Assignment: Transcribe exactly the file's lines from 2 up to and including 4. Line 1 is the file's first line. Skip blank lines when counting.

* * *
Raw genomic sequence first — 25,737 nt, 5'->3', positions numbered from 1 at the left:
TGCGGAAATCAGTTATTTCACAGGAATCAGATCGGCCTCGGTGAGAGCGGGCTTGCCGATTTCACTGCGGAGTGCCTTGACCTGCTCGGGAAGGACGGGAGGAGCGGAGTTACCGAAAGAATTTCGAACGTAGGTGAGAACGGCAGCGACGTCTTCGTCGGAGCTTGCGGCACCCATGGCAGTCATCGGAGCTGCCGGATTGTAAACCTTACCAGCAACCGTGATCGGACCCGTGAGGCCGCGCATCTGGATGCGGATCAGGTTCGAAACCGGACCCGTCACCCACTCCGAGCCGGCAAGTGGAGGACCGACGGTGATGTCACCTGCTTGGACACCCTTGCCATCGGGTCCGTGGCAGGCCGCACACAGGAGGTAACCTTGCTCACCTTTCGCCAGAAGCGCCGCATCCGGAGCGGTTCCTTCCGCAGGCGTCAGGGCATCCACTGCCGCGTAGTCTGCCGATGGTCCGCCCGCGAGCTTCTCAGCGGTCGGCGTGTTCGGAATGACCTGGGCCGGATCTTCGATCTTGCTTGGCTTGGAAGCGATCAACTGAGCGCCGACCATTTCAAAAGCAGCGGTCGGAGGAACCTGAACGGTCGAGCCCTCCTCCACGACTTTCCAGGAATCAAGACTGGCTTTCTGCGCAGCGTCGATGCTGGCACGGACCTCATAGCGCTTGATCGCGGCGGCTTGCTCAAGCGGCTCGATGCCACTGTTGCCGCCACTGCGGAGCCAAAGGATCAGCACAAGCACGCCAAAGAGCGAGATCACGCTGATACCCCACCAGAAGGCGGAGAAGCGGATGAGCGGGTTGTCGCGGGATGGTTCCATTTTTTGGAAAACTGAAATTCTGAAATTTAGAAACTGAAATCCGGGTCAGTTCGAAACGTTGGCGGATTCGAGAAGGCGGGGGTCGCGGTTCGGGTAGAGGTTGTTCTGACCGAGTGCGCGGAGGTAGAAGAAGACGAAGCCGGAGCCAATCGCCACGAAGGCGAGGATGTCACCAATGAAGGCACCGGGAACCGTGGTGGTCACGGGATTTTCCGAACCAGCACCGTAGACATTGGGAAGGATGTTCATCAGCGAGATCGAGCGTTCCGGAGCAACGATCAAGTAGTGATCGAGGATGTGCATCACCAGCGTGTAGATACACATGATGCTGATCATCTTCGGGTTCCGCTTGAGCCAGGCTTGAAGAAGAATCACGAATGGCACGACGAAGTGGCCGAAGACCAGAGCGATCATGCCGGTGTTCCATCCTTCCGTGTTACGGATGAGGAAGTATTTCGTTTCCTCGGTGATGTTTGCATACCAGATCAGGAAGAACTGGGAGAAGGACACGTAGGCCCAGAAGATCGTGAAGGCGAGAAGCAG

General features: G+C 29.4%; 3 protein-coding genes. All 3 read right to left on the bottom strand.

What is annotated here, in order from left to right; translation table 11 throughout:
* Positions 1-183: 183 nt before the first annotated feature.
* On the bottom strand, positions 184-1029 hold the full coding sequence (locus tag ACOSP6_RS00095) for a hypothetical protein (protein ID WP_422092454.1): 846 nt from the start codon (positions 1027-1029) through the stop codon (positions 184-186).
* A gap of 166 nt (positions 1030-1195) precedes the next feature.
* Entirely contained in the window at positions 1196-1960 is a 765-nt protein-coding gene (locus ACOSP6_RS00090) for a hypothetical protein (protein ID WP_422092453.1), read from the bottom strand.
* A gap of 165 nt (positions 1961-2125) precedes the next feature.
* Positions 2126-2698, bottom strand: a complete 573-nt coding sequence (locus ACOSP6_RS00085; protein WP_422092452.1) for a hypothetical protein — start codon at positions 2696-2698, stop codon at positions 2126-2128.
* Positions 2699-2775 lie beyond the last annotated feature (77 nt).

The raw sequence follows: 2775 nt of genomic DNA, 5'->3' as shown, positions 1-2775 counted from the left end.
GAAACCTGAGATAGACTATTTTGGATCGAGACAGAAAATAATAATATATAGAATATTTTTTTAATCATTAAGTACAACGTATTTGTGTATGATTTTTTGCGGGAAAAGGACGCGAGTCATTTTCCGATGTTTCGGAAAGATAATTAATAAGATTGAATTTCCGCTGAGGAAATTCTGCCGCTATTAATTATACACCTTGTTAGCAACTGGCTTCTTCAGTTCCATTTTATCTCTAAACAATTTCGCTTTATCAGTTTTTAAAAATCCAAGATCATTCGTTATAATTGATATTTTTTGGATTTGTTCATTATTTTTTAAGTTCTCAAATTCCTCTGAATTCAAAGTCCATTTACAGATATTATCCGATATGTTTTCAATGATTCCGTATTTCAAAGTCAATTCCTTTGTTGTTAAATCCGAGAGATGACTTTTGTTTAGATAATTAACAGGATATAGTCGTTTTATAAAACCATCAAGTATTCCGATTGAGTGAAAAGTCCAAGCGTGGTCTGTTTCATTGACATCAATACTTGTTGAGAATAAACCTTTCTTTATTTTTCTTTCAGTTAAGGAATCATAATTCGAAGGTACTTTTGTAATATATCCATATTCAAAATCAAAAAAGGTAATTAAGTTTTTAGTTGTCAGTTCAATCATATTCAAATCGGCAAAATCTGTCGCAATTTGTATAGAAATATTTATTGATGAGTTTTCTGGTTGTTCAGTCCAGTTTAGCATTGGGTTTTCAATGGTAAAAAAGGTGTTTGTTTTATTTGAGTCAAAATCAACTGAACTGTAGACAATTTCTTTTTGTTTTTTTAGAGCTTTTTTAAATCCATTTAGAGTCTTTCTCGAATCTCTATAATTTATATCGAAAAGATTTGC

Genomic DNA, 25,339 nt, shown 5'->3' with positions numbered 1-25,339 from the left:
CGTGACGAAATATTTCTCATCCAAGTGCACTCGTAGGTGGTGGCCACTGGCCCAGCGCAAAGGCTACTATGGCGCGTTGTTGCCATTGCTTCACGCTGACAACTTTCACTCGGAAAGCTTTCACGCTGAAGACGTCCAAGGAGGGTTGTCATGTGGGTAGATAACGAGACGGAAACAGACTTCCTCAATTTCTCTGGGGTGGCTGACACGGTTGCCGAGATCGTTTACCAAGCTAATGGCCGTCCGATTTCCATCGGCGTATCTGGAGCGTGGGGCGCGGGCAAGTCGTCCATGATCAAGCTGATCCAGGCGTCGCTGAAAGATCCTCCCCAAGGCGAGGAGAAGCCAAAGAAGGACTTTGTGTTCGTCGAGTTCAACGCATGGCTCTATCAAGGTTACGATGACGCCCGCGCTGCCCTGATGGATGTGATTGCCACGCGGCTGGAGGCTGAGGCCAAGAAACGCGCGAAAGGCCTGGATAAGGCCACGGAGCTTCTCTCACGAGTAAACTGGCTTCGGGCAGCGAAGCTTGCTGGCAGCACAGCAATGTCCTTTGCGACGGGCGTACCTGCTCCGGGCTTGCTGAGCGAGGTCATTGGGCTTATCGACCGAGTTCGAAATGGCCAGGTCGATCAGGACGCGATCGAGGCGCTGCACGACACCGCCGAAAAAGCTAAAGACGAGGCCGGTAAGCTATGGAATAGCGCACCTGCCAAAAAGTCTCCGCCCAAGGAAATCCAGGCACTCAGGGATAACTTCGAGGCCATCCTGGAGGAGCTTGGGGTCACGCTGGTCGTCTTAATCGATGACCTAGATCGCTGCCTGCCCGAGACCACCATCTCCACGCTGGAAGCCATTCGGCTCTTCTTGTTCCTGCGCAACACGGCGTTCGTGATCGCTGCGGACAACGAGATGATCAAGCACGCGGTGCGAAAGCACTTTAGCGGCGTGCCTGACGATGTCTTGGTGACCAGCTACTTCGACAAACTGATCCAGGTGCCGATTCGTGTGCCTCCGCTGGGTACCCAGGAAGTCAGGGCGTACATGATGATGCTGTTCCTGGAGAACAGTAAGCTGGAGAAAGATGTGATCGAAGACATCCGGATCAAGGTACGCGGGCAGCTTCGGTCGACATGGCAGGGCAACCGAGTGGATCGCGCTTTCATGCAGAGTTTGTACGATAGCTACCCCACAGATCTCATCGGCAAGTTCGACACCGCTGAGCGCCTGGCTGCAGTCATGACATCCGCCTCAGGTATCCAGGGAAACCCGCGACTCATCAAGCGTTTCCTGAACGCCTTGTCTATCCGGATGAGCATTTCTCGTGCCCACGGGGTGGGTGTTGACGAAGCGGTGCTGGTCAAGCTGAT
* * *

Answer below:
TGCGGAAATCAGTTATTTCACAGGAATCAGATCGGCCTCGGTGAGAGCGGGCTTGCCGATTTCACTGCGGAGTGCCTTGACCTGCTCGGGAAGGACGGGAGGAGCGGAGTTACCGAAAGAATTTCGAACGTAGGTGAGAACGGCAGCGACGTCTTCGTCGGAGCTTGCGGCACCCATGGCAGTCATCGGAGCTGCCGGATTGTAAACCTTACCAGCAACCGTGATCGGACCCGTGAGGCCGCGCATCTGGATGCGGATCAGGTTCGAAACCGGACCCGTCACCCACTCCGAGCCGGCAAGTGGAGGACCGACGGTGATGTCACCTGCTTGGACACCCTTGCCATCGGGTCCGTGGCAGGCCGCACACAGGAGGTAACCTTGCTCACCTTTCGCCAGAAGCGCCGCATCCGGAGCGGTTCCTTCCGCAGGCGTCAGGGCATCCACTGCCGCGTAGTCTGCCGATGGTCCGCCCGCGAGCTTCTCAGCGGTCGGCGTGTTCGGAATGACCTGGGCCGGATCTTCGATCTTGCTTGGCTTGGAAGCGATCAACTGAGCGCCGACCATTTCAAAAGCAGCGGTCGGAGGAACCTGAACGGTCGAGCCCTCCTCCACGACTTTCCAGGAATCAAGACTGGCTTTCTGCGCAGCGTCGATGCTGGCACGGACCTCATAGCGCTTGATCGCGGCGGCTTGCTCAAGCGGCTCGATGCCACTGTTGCCGCCACTGCGGAGCCAAAGGATCAGCACAAGCACGCCAAAGAGCGAGATCACGCTGATACCCCACCAGAAGGCGGAGAAGCGGATGAGCGGGTTGTCGCGGGATGGTTCCATTTTTTGGAAAACTGAAATTCTGAAATTTAGAAACTGAAATCCGGGTCAGTTCGAAACGTTGGCGGATTCGAGAAGGCGGGGGTCGCGGTTCGGGTAGAGGTTGTTCTGACCGAGTGCGCGGAGGTAGAAGAAGACGAAGCCGGAGCCAATCGCCACGAAGGCGAGGATGTCACCAATGAAGGCACCGGGAACCGTGGTGGTCACGGGATTTTCCGAACCAGCACCGTAGACATTGGGAAGGATGTTCATCAGCGAGATCGAGCGTTCCGGAGCAACGATCAAGTAGTGATCGAGGATGTGCATCACCAGCGTGTAGATACACATGATGCTGATCATCTTCGGGTTCCGCTTGAGCCAGGCTTGAAGAAGAATCACGAATGGCACGACGAAGTGGCCGAAGACCAGAGCGATCATGCCGGTGTTCCATCCTTCCGTGTTACGGATGAGGAAGTATTTCGTTTCCTCGGTGATGTTTGCATACCAGATCAGGAAGAACTGGGAGAAGGACACGTAGGCCCAGAAGATCGTGAAGGCGAGAAGCAG

General features: G+C 29.4%; 3 protein-coding genes. All 3 read right to left on the bottom strand.

What is annotated here, in order from left to right; translation table 11 throughout: